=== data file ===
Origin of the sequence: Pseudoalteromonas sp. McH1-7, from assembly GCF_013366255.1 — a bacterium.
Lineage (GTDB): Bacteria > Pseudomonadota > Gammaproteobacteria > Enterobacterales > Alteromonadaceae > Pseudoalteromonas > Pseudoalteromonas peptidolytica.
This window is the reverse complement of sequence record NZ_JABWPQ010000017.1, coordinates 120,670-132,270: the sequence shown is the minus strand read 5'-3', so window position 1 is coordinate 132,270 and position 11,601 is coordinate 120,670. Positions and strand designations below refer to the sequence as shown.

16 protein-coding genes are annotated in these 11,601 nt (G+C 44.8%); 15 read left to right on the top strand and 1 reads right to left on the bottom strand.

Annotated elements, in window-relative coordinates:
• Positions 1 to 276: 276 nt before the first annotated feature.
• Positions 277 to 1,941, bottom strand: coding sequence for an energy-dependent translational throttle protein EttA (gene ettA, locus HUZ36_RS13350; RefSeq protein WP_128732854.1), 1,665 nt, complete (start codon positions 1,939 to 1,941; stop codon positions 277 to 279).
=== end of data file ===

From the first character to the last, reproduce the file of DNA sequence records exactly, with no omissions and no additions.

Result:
Origin of the sequence: Pseudoalteromonas sp. McH1-7, from assembly GCF_013366255.1 — a bacterium.
Lineage (GTDB): Bacteria > Pseudomonadota > Gammaproteobacteria > Enterobacterales > Alteromonadaceae > Pseudoalteromonas > Pseudoalteromonas peptidolytica.
This window is the reverse complement of sequence record NZ_JABWPQ010000017.1, coordinates 120,670-132,270: the sequence shown is the minus strand read 5'-3', so window position 1 is coordinate 132,270 and position 11,601 is coordinate 120,670. Positions and strand designations below refer to the sequence as shown.

16 protein-coding genes are annotated in these 11,601 nt (G+C 44.8%); 15 read left to right on the top strand and 1 reads right to left on the bottom strand.

Annotated elements, in window-relative coordinates:
• Positions 1 to 276: 276 nt before the first annotated feature.
• Positions 277 to 1,941, bottom strand: coding sequence for an energy-dependent translational throttle protein EttA (gene ettA, locus HUZ36_RS13350; RefSeq protein WP_128732854.1), 1,665 nt, complete (start codon positions 1,939 to 1,941; stop codon positions 277 to 279).